De Wever and the N-VA retain leading position

If new federal elections were to be held now, the Flemish nationalists would stay the biggest party in Flanders with ease. The Flemish socialists are losing ground, while the Flemish liberals are advancing. The Christian democrats of CD&V retain their number 2 position behind the N-VA. The poll also showed that 2 in 3 voters are not in favour of holding new elections.

The poll was conducted by the VRT and De Standaard between 28 February and 15 March and involved 1,033 respondents. While the N-VA won last June's federal elections in Flanders with 28.2 percent of the votes, the Flemish nationalists do even better in the poll, with 31.5 percent. This is despite the continuing political deadlock.

The popularity of N-VA leader Bart De Wever (photo) accounts for a big part of this success, but research has shown that the success of the N-VA has a broad basis. It can count on very loyal voters and has a lot of potential. Where the N-VA used to get its votes from a right-wing electorate, it is becoming increasingly popular with the Flemish socialists of SP.A.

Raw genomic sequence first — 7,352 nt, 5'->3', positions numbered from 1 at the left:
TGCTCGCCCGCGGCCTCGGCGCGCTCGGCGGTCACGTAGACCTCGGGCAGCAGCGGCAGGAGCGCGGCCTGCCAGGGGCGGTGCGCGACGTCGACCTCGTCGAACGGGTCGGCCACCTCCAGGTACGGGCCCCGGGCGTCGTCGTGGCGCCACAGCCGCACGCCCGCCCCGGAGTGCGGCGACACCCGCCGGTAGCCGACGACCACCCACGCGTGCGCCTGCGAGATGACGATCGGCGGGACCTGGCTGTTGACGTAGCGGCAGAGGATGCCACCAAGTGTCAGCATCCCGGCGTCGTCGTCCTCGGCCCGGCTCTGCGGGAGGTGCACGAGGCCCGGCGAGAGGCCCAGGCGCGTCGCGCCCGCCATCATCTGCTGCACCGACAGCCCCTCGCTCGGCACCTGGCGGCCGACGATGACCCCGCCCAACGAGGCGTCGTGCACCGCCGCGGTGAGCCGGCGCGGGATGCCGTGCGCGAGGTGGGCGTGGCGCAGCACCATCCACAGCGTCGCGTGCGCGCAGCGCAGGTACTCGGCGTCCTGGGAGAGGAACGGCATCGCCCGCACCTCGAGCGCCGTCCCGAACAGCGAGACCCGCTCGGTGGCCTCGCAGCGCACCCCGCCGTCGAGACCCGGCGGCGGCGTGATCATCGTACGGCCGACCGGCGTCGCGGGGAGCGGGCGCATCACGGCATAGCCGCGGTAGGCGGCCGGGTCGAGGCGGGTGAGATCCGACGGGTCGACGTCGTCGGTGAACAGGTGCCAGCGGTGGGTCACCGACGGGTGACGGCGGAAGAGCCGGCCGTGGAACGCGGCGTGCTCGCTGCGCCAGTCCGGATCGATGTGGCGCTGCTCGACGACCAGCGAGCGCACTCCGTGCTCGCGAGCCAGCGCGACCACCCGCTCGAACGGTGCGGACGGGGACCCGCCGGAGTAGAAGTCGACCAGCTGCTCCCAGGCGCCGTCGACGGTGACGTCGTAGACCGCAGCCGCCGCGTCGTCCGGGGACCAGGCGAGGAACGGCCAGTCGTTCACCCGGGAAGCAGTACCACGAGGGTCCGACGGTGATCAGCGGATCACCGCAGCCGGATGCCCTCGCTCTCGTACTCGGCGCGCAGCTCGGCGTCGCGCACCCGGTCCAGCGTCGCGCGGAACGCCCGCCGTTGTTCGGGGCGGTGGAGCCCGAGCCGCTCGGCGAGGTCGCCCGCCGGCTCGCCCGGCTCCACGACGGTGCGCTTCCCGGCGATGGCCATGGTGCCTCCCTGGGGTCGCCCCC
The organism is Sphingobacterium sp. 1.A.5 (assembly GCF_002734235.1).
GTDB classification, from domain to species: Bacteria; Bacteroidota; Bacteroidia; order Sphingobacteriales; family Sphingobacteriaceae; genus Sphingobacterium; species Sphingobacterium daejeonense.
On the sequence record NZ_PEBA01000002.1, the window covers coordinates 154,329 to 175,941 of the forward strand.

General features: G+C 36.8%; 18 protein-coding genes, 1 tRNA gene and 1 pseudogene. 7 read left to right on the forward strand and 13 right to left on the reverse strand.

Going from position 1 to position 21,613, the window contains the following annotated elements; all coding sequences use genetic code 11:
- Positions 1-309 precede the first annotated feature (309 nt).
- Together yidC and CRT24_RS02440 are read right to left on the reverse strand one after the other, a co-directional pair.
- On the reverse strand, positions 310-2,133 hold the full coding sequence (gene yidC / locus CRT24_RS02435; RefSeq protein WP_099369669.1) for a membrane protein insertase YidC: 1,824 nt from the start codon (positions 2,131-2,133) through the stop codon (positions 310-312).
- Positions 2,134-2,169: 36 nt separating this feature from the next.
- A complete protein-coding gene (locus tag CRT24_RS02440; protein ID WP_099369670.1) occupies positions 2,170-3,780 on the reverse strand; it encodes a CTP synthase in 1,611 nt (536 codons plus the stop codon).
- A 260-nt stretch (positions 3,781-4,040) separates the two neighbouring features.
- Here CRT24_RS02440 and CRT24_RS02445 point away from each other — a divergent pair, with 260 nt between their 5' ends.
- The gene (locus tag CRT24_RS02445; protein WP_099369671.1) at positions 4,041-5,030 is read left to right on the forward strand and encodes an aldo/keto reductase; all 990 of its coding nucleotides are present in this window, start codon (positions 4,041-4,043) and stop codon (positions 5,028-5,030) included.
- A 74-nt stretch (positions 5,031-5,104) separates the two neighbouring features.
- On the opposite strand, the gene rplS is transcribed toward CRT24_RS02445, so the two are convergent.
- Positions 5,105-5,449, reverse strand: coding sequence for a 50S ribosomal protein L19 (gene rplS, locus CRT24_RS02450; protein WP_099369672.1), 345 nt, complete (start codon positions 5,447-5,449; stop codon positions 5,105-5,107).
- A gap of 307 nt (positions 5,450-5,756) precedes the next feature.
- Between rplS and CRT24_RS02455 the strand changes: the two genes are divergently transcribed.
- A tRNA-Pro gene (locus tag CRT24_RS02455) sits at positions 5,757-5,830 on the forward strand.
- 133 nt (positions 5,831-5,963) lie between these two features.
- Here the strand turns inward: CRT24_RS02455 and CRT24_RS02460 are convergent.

The Flemish Christian democrats of CD&V confirm their number 2 status with 18.2 percent of the votes. This is a slight decline of 0.6 percent compared to the June elections.

Liberals overtake socialists

The Flemish liberals of Open VLD have gained momentum. While they didn't do too well in a previous poll, the tables seem to have turned. Open VLD takes third position with 14 percent, overtaking the SP.A.

The SP.A cannot draw a profit from the fact that Johan Vande Lanotte worked almost for 100 days as a mediator to reach a compromise. On the contrary, a score of 13.2 percent is 1.7 down on their result last June, and more than 3 down on figures presented in a previous poll.

The Flemish greens of Groen! are gaining ground, climbing to 8.8 percent (1.7 percent up). Far right Vlaams Belang drops to 10.4 percent, while the outspoken right-leaning liberals of LDD have to be content with 2.8 percent, under the threshold of 5 percent.

New elections would not solve anything

Only 17 percent of the respondents said that they would vote for another party than last June. This figure is very modest and indicates that new federal elections would not break the stalemate.

If new elections were to be held, the N-VA and Bart De Wever have a very big chance of clinching a major victory. 88 percent of the people that voted for the N-VA in June 2010, said that they would do this again. This reinforces the position of Mr De Wever in the present political coalition talks.

Moreover, the popularity of Bart De Wever keeps on rising and has climbed to 49 percent. Flemish PM Chris Peeters (CD&V) is on number 2 with 43 percent, followed by Johan Vande Lanotte.